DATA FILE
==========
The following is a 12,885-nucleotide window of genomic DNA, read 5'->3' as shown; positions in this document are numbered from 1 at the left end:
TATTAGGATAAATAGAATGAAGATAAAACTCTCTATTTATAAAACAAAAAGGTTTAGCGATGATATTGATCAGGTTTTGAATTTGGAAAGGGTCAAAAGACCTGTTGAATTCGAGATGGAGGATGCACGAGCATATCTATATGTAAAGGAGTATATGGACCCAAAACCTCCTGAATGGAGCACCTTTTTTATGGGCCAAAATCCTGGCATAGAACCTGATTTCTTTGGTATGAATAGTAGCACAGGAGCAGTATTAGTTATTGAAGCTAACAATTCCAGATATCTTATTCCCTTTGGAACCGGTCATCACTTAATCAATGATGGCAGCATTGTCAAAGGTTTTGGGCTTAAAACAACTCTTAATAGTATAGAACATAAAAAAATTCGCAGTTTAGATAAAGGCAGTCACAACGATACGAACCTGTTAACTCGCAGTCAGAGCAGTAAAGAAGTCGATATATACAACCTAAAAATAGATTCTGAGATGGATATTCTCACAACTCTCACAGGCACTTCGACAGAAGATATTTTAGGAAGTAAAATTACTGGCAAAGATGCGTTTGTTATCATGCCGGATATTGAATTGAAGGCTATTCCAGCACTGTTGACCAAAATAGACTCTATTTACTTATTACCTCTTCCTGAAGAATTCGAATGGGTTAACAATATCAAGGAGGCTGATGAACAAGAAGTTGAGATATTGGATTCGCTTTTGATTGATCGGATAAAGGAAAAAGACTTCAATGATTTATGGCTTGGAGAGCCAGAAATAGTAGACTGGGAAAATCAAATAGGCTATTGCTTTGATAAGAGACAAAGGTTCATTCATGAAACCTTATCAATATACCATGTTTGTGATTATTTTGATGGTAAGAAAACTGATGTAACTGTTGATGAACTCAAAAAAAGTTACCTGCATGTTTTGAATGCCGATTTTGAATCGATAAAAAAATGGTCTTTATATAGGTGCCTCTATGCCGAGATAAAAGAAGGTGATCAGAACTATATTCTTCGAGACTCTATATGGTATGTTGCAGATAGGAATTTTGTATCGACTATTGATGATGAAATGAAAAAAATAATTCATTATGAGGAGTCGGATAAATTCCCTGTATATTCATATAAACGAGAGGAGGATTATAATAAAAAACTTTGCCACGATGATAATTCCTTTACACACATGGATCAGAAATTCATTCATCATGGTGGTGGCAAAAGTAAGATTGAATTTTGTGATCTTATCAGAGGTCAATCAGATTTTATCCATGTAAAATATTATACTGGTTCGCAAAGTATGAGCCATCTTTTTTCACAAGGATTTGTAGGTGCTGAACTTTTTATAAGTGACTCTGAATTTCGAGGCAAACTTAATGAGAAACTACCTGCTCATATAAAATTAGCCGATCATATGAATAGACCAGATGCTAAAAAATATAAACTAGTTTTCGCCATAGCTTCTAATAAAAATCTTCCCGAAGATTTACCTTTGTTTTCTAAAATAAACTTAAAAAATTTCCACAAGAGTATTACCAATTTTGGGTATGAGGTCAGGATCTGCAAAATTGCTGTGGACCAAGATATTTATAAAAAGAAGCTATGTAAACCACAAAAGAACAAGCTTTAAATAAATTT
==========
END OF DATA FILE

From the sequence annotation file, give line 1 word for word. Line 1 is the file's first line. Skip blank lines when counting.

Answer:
The following is a 12,885-nucleotide window of genomic DNA, read 5'->3' as shown; positions in this document are numbered from 1 at the left end: